Less than august August is all too familiar to O's

Orioles: For various reasons, the club is ending yet another summer in a tailspin.

August 26, 2004|By Joe Christensen | Joe Christensen,SUN STAFF

OAKLAND, Calif. - Some teams have bad losing streaks. The Orioles have strap-on-your-seat-belt plunges that come with almost no warning, taking a season that was starting to look promising and robbing it of all that was good.

First-year manager Lee Mazzilli doesn't want to hear the comparisons, but the story line seems to repeat itself every year.

Last season, under former manager Mike Hargrove, the Orioles played an impressive series against the Boston Red Sox to improve their record to 57-59. Then, they went on an eight-game losing streak and finished the year with a 14-32 thud.

This year, the Orioles helped stem the talk that Mazzilli's job was in jeopardy with an eight-game winning streak against the Seattle Mariners, Texas Rangers and Anaheim Angels. They went on an 11-2 run to improve their record to that very same 57-59.

Then they started another losing streak that reached nine games last night. That means in each of the past seven years, the Orioles have had at least one nine-game losing skid.

"I don't like what you said that this team's been through this before," Mazzilli said, responding to a reporter's question Tuesday night. "I don't like that. I don't want to get in that mode of thinking about it that way."

Mazzilli said he couldn't see this coming.

After going 7-0 on a homestand against the Mariners and Rangers, and continuing that solid play through a 4-2 road trip against the Angels and Toronto Blue Jays, the Orioles returned to Camden Yards on Aug. 16 answering questions about their wild-card hopes.

But they wound up getting swept by the Oakland Athletics and the Blue Jays on that homestand, and have dropped the first three games in Oakland, including last night's 3-0 loss.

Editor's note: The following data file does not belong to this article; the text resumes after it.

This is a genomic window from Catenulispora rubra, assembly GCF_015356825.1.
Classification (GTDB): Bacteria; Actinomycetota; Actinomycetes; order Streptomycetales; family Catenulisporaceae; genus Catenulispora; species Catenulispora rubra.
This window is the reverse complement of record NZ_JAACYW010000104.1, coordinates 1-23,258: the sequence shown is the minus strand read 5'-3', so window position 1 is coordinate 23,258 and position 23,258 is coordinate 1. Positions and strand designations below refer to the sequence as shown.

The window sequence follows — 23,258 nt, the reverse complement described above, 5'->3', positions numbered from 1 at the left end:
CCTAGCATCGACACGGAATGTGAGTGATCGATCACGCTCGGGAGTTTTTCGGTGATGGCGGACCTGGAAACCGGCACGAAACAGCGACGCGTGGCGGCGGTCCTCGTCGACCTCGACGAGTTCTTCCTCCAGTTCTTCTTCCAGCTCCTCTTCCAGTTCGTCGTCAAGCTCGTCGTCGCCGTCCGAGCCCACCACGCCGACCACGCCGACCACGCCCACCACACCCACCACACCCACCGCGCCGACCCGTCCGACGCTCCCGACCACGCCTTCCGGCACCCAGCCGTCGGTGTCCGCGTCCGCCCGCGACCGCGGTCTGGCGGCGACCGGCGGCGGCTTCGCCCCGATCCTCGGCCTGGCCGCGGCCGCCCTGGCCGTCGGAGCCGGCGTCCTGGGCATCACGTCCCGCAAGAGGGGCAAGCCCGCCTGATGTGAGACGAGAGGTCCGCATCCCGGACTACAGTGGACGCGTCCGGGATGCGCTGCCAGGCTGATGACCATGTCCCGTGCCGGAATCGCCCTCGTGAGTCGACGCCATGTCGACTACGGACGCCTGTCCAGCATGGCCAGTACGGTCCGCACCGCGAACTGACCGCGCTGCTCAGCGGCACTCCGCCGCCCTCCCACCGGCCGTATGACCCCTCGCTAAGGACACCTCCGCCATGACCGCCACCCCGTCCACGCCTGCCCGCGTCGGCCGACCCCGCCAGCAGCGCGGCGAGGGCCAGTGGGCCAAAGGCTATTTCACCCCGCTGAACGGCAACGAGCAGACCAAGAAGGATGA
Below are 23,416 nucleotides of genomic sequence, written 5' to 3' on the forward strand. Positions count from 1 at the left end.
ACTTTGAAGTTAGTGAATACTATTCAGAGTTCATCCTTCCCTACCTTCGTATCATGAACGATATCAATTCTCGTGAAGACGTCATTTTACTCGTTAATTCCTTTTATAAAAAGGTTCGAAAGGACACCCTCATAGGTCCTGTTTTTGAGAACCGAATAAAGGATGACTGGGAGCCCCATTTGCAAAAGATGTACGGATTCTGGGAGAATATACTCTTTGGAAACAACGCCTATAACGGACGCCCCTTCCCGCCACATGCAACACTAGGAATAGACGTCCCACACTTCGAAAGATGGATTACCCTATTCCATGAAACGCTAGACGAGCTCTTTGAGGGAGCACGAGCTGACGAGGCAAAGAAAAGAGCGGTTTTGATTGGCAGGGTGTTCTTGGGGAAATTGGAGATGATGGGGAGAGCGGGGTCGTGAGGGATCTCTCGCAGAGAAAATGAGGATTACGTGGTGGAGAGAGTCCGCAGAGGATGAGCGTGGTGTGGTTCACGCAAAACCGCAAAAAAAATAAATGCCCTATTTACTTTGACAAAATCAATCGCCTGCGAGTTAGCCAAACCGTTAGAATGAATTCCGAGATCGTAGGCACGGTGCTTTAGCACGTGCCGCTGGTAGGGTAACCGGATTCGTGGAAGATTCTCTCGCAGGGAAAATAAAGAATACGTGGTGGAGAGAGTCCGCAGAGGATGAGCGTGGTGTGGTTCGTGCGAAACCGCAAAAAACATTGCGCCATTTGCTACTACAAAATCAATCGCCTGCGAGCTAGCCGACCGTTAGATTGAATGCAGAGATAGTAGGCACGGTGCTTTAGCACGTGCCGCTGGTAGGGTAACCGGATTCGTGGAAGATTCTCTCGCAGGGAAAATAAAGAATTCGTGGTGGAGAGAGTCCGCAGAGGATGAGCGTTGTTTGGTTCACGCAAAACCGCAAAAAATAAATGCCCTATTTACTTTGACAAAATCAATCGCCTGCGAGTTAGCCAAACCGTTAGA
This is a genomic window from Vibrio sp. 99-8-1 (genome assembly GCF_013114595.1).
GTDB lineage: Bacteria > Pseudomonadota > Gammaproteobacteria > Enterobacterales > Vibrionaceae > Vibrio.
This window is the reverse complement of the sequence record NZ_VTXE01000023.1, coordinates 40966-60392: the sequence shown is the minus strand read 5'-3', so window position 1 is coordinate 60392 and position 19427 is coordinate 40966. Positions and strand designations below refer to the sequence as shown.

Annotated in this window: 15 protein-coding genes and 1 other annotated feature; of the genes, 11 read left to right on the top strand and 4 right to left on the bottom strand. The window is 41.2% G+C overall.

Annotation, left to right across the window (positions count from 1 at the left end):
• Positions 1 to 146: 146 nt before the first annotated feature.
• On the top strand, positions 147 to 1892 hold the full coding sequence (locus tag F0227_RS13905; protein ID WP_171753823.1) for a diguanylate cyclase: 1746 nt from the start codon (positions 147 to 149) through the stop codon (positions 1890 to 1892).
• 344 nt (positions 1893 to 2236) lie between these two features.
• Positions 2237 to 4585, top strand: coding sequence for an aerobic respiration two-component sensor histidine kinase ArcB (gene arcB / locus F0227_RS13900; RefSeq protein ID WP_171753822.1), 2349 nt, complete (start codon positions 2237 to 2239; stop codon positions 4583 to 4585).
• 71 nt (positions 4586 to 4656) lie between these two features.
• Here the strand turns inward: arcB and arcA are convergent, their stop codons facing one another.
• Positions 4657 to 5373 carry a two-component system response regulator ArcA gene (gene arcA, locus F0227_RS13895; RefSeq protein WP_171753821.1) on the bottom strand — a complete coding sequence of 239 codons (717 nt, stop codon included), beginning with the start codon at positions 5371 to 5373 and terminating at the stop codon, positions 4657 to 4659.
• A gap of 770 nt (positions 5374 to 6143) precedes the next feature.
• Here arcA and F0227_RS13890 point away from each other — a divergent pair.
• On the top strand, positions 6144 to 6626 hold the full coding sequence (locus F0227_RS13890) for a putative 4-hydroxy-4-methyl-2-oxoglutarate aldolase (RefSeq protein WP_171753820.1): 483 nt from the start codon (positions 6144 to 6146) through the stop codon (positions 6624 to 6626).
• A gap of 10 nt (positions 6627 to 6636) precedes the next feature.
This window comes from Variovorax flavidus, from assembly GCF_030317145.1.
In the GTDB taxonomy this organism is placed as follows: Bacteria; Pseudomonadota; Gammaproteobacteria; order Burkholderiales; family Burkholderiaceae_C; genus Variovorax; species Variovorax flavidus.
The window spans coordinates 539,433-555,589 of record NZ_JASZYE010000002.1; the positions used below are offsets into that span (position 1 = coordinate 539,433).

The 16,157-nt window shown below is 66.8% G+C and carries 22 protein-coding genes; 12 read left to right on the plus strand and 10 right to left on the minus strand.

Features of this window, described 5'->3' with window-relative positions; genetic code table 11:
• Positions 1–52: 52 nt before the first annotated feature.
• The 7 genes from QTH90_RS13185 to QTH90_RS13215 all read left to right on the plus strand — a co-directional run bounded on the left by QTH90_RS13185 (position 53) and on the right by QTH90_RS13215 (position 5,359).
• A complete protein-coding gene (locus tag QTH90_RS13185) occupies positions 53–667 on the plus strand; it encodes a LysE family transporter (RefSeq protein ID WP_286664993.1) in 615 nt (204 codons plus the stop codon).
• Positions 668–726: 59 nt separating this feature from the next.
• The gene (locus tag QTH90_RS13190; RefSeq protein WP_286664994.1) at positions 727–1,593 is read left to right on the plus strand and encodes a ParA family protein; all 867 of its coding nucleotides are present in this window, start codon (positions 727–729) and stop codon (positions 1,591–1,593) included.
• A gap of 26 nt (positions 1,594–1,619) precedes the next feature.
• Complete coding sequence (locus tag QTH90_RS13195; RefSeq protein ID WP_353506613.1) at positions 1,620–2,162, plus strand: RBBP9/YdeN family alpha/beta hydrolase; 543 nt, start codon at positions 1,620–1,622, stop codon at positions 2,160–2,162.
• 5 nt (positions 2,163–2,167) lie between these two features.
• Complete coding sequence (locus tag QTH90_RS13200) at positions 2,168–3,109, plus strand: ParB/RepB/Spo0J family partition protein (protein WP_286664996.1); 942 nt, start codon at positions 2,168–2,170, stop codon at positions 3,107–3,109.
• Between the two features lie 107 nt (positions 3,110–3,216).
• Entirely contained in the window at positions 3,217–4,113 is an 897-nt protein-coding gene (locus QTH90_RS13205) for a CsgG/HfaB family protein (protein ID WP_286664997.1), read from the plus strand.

So how could it come to this? And will these factors contribute to another late-season collapse? Here's a closer look:

Injuries cripple the lineup: On Aug. 18, the Orioles placed left fielder Larry Bigbie (strained groin) and center fielder Jerry Hairston (fractured left ankle) on the disabled list, replacing them on the roster with Triple-A outfielder Darnell McDonald and Double-A outfielder Val Majewski.

The injuries have created holes in the lineup, and good pitchers have exploited those holes. When catcher Javy Lopez had to be scratched on Tuesday because of back spasms, the bottom third of Mazzili's lineup was McDonald (batting .192), Jay Gibbons (.206) and Robert Machado (.164).

That trio combined to go 1-for-11, so even on a night when Mark Mulder looked shaky, he still held the Orioles to four hits in six innings, and they never recovered after Oakland scored four runs off Sidney Ponson in the first.

Bigbie should be back Wednesday, but Hairston is done for the year, and the Orioles can remember 2002, when they climbed back to .500 in early August, only to have center fielder Gary Matthews get injured, and bottomed out with a 4-32 finish.

Mazzilli has repeatedly pointed to the injuries as the impetus for this slide.

"That's the reality of it, and it [stinks]," he said. "But we've got to fight through it. It's my job to get them to fight through it."

Starting pitching goes bad: The Orioles averaged 5.3 runs scored in their first 116 games this season, and just 2.55 runs over the nine games of the losing streak.

But the starting pitching, which had been so good since Ray Miller replaced Mark Wiley as pitching coach in late June, suddenly became undependable. In five of the nine games of the streak, the Orioles faced at least a four-run deficit by the sixth inning.

Rookies Daniel Cabrera and Erik Bedard look like they've hit a wall.

Since the All-Star break, Cabrera is 3-3 with a 8.10 ERA, and Bedard is 2-5 with a 6.12 ERA.

Cabrera, 23, had never pitched more than 125 1/3 innings in a season, but this year, counting the 27 1/3 innings he pitched for Double-A Bowie, his total is up to 145.

Bedard, 25, pitched just 19 1/3 innings last year, as he recovered from reconstructive elbow surgery from September 2002, and this year he's up to 119.

Orioles executive vice president Jim Beattie said the team is monitoring them both closely, but for now with neither complaining of arm fatigue, there are no plans to shut down either pitcher. As long as no one gets hurt, there are valuable lessons to be learned from pitching a full big league season.

Little mistakes turn glaring: When your lineup has holes, and your starting pitching hits a wall, it's more important than ever to play fundamentally sound baseball. The Orioles have made numerous mistakes during the streak, seemingly at the worst times.

On Monday, Rafael Palmeiro sat back on his heels while a little spinner from Eric Byrnes rolled up the first base line. When that ball hit the base, and bounced out of Palmeiro's reach, Byrnes had a single that opened the door for Oakland to score three runs and take the lead.

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